Jardí Botànic Santa Clotilde

This beautiful orchard was commissioned by the Marquis of Roviralta and created by Nicolau Maria Rubió i Tudurí, a young architect and landscape gardener, in 1919. The land selected by the noble was an escarpment where there was a plantation of grapevines. The views were spectacular from this spot, but the architect had to get creative to deal with the uneven terrain, using stairs and ramps. The overwhelming beauty of the Jardí Botànic Santa Clotilde is due, in part, to the Noucentista movement’s fashion for trying to recuperate the classic style, focusing on symmetry and proportions. The sculptures of mythological figures, the fountains, the flowers and the trees—mostly pines, cypresses and lime trees—create the ideal space for relaxing and daydreaming. Guided tours can be arranged.

Beaches of Lloret de Mar

Lloret de Mar has nine kilometres of coast with five beautiful beaches that have each been awarded the Blue Flag, proof of their exceptional quality. The largest is Lloret de Mar and is situated in the centre of the town. It’s a kilometre long, and its sand is coarse and golden. This beach is perfect if you’re travelling as a family because it’s got all the facilities you need and there’s a car park very close by. The neighbouring beach is Sa Caleta, the most photographed beach thanks to the picturesqueness of the transparent water and the neo-gothic house-castle built by the local industrialist Narcís Plaja. If you like a good walk, then from here you can take one of the Caminos de Ronda paths that run along the coast.

Other beaches worth visiting are Canyelles, the furthest from the town centre which is where you’ll find the settlement’s only marina; Fenals, with crystal-clear water, sheltered by a bay;  Santa Cristina, well-protected from the wind and the waves and accessed from the chapel of the same name; and De Treumal, surrounded by thick vegetation.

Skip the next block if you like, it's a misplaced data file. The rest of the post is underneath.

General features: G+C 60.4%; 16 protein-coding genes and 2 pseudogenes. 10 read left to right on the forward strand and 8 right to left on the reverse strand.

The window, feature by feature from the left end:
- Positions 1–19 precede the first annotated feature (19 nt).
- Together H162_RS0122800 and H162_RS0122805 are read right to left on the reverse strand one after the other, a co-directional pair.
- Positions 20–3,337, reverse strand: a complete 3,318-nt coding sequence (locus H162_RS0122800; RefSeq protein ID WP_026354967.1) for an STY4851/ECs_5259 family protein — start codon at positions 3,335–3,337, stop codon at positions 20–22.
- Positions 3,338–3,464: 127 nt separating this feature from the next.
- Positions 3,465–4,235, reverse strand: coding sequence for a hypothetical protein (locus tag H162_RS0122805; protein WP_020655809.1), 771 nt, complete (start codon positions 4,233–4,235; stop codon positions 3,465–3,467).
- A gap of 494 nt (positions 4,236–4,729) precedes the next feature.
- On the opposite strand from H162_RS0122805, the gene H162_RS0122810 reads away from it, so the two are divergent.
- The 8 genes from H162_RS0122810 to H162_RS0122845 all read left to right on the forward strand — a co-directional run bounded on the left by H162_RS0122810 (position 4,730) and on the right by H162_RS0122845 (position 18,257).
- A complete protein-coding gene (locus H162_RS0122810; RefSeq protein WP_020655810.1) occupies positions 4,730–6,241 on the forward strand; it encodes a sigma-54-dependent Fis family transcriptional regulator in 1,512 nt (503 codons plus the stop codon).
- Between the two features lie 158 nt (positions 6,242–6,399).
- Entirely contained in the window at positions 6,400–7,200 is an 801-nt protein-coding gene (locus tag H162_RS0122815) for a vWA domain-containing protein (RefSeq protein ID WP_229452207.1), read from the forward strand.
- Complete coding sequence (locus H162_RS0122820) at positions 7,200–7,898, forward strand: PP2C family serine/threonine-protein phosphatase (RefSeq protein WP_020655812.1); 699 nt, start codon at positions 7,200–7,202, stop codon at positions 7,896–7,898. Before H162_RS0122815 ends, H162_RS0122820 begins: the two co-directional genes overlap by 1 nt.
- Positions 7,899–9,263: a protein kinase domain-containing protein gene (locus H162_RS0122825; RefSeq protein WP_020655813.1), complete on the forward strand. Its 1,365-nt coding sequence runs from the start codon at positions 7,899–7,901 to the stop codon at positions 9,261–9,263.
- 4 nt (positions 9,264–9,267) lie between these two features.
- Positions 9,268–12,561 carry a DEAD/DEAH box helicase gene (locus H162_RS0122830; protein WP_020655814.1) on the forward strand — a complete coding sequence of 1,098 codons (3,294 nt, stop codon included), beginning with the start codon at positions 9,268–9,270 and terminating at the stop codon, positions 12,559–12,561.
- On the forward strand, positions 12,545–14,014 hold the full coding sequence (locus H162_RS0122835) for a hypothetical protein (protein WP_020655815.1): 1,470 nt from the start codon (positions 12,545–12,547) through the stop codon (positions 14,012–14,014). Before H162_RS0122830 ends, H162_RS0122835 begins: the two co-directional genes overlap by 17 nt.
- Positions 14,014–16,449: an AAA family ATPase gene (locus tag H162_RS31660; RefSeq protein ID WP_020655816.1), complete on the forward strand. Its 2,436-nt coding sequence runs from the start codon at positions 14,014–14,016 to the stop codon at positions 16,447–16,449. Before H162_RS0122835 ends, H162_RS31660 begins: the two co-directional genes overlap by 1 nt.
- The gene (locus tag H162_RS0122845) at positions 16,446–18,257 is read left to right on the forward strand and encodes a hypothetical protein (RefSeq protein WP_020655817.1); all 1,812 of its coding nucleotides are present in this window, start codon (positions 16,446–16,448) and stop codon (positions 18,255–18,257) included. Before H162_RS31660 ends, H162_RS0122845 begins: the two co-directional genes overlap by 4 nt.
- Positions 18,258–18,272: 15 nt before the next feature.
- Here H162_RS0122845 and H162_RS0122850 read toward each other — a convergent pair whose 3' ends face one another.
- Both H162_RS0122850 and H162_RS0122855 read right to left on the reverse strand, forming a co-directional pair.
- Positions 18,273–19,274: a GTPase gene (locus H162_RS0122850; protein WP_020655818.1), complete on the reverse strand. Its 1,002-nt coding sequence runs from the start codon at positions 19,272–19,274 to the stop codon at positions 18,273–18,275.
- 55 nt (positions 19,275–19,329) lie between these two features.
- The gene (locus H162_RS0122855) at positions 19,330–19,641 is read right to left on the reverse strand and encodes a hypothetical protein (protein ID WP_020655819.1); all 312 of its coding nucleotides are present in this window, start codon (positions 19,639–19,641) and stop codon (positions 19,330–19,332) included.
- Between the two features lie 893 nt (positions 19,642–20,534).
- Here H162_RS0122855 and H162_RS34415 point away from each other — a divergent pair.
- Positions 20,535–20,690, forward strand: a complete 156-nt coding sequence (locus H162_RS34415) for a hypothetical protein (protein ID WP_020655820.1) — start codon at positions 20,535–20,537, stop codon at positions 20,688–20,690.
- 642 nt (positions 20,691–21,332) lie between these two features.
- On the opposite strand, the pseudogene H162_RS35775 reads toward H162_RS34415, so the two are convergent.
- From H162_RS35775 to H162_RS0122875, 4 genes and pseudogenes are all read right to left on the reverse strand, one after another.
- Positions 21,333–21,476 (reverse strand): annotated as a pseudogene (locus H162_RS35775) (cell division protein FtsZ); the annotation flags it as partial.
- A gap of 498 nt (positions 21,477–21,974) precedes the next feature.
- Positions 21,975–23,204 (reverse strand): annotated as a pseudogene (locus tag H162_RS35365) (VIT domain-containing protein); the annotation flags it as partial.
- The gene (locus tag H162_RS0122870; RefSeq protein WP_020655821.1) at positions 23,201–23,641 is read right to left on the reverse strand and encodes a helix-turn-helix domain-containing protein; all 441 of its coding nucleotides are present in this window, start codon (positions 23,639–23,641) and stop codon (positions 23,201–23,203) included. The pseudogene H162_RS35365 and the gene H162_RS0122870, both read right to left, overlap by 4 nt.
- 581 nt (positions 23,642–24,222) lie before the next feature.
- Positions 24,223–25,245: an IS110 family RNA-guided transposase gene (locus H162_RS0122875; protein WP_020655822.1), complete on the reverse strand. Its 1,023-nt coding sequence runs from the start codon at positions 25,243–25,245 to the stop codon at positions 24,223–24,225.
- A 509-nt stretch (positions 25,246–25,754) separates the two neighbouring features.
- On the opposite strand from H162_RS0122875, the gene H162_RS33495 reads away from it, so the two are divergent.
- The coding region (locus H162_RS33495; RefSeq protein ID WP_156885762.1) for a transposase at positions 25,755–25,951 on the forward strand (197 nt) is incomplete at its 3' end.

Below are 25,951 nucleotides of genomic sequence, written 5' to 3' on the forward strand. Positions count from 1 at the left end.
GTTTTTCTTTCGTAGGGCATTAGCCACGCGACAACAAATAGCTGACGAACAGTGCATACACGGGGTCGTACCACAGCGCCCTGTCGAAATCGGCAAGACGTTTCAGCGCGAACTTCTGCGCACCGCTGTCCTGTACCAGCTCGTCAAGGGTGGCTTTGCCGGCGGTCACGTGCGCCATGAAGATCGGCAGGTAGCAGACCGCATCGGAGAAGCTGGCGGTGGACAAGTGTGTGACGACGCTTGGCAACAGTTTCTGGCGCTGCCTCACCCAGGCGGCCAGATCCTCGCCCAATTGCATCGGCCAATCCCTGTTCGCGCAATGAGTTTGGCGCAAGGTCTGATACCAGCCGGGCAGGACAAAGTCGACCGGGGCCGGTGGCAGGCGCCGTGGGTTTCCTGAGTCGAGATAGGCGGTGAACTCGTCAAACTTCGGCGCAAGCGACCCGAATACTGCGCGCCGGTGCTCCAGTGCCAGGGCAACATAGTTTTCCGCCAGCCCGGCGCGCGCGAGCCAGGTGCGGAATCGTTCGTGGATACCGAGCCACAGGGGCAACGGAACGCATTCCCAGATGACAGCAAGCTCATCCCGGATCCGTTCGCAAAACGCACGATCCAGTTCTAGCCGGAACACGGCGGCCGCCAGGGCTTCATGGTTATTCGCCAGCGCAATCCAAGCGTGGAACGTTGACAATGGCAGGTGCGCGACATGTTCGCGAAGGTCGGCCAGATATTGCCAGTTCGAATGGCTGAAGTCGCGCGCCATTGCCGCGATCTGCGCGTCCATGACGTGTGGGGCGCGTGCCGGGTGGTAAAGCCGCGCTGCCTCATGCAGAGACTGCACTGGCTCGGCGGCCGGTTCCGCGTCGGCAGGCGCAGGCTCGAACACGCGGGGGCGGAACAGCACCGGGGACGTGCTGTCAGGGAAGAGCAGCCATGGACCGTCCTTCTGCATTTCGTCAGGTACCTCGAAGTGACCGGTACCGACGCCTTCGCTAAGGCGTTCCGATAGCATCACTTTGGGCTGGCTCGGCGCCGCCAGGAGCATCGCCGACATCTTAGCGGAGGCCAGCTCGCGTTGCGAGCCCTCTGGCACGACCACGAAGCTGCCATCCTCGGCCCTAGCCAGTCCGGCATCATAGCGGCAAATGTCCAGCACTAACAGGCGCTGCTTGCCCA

Cala Boadella

Sa Boadella deserves its own special mention, surrounded by a beautiful landscape with conifers stretching down to the sea. The sand is golden, and the water couldn’t be bluer if it tried. Although it’s only 250 metres long, it’s worth driving out to the road that leads to the chapel and then walking for 200 m along the sandy path to enjoy this jewel of a beach.

As well as the beaches we’ve mentioned, Lloret also has other treasures that are tough to get to, just waiting to be discovered. Find them on your map: Cala Morisca, Cala Banys, Caleta d’en Trons and Cala dels Frares.

Fun in the sun: Water World

If you go on holiday as a family then you can’t miss Water World, which is one of Europe’s largest water parks. Its 140,000 m2 are home to attractions that children, teenagers and adults alike will adore. Now you just have to decide where to start. Will it be on the slide, in the wave pool, or the rapids? In an ideal world, you should set aside a whole day for larking about here because there are restaurants, parks and relaxation zones to be enjoyed.

Information of interest

How to arrive

  • By bus. There are connections with Barcelona and Girona.
  • By train. There is no direct line.

Nearby plans